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HMRC internal manual

Corporate Finance Manual

Debt cap: particular types of company: educational and public bodies

Interest paid to educational and public bodies

Companies that are subsidiaries of certain types of public body may find themselves in a similar position to subsidiaries of charities (see CFM92570).

Government departments and Northern Ireland departments are debarred from being corporate entities by section 340 (4), and therefore cannot be the ultimate parent of a group (see CFM90270). But this does not apply to local authorities and certain other bodies of a public nature: it is possible for them to come within the definition of ‘corporate entity’ in section 340, so that if they have subsidiary companies, the entity and its subsidiaries will constitute a group.

Since such entities are not within the charge to corporation tax, interest paid to them by subsidiaries will not constitute a financing income amount. For this reason, TIOPA10/PT7/S327 provides that an amount is not treated as a financing expense amount of a company where the creditor is any of a prescribed list of bodies.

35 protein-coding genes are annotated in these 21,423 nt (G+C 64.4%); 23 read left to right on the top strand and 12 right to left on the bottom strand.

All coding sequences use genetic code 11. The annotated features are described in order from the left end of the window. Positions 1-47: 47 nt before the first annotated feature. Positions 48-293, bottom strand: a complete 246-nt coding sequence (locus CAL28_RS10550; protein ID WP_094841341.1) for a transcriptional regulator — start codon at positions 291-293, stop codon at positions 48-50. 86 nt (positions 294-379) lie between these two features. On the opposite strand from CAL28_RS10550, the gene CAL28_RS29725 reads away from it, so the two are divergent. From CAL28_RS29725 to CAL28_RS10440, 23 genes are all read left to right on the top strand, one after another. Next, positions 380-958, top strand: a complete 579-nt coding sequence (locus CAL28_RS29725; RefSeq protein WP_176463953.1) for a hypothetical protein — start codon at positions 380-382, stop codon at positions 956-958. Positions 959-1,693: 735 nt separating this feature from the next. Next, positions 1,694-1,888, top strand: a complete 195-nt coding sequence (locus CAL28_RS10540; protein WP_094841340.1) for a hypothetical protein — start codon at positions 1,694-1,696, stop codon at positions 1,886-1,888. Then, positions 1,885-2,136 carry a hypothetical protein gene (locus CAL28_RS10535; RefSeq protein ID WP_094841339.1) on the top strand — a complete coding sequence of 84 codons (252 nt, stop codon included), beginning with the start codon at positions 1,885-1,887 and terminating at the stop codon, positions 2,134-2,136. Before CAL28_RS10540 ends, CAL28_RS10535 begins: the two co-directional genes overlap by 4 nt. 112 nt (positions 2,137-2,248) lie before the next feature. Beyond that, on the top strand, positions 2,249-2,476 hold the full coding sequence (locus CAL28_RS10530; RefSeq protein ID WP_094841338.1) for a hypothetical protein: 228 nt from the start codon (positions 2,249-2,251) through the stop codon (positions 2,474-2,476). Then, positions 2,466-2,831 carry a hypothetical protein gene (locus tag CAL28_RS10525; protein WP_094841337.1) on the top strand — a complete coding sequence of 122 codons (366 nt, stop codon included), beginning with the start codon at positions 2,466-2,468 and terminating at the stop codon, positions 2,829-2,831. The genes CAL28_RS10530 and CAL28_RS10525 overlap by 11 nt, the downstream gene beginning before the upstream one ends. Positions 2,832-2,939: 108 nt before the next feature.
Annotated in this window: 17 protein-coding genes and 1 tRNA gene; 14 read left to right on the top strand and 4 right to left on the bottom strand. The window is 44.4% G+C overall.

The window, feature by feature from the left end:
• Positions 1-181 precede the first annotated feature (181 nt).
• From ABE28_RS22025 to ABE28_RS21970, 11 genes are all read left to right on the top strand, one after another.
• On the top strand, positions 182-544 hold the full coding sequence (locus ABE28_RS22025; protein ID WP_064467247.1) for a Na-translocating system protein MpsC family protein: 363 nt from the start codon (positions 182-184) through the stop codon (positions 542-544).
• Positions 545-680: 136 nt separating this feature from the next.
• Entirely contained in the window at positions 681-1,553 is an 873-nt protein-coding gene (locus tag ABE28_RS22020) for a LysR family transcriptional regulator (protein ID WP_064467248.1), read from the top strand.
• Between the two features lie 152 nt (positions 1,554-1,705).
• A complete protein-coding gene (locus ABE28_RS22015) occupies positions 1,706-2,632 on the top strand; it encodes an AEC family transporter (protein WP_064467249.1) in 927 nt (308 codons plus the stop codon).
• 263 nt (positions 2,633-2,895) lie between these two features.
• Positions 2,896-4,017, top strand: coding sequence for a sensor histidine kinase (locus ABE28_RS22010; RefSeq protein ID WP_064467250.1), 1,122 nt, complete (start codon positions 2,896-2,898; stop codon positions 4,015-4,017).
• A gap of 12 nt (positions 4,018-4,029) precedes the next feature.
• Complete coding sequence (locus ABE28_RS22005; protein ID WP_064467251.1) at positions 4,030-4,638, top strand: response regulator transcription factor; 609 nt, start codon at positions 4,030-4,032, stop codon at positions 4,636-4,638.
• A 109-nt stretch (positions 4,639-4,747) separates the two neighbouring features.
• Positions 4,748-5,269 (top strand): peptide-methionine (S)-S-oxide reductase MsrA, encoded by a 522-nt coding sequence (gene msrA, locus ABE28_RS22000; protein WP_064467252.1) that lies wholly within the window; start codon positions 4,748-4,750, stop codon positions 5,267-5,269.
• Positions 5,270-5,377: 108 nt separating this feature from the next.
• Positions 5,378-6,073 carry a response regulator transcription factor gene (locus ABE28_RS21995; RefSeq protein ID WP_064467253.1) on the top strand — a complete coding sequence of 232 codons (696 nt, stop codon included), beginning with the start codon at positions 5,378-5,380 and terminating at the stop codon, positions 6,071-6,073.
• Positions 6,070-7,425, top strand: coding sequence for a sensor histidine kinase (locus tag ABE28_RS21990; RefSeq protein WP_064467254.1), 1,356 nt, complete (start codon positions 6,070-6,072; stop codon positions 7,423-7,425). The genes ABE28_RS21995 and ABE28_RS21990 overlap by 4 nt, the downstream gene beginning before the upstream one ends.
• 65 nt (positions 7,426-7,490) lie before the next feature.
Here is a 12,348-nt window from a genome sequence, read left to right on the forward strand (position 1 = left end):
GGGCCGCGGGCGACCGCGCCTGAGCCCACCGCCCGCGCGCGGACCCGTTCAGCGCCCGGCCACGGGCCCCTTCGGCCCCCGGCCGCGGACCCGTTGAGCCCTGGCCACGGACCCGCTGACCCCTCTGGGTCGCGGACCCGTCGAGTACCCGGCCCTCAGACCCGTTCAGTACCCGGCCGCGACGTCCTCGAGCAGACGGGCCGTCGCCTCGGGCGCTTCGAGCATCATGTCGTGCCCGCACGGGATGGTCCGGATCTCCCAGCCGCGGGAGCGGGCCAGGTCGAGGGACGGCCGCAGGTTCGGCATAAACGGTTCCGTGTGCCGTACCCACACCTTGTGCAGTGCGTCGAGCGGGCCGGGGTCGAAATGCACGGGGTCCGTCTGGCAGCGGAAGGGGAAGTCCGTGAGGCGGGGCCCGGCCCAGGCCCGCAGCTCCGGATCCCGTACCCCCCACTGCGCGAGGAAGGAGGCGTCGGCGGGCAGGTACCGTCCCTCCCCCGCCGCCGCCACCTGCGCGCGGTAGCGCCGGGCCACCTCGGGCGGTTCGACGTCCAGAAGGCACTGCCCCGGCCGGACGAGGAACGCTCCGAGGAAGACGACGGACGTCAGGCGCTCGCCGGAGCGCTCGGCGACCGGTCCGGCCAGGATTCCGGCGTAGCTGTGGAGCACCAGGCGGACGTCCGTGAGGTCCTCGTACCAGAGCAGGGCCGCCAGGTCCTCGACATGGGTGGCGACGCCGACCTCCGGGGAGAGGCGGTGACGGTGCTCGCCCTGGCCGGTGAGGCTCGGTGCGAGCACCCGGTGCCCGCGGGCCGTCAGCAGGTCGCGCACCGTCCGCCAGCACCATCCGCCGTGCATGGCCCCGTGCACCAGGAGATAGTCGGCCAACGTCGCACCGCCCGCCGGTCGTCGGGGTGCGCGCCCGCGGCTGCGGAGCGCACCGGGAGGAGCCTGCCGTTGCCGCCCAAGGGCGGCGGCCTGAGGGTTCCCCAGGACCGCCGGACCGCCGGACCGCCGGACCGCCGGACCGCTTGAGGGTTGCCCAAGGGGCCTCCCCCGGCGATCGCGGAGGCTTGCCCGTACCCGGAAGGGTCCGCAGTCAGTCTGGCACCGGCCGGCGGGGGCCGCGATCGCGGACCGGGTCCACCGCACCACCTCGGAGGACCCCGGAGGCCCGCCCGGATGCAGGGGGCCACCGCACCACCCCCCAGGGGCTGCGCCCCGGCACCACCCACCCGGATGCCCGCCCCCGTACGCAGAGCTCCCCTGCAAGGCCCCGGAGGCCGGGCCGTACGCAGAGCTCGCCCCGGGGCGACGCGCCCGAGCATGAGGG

These are

  • Designated educational establishments, within the meaning of CTA09/S105,
  • Health service bodies, as defined in CTA10/S985 - this includes bodies such as Primary Care Trusts and NHS Trusts,
  • Local authorities, or
  • A relevant public body.

A relevant public body is a body that is not a designated educational establishment, a health service body, a local authority or a government department. It is a body that acts under the remit of a statutory instrument, an Act of the Scottish Parliament, Northern Ireland legislation or a Measure or Act of the National Assembly for Wales. Importantly a relevant public body must act for public purposes and not for its own profit and must not be within the charge to corporation tax.

A regulation-making power allows other similar public bodies to be added to the list through secondary legislation.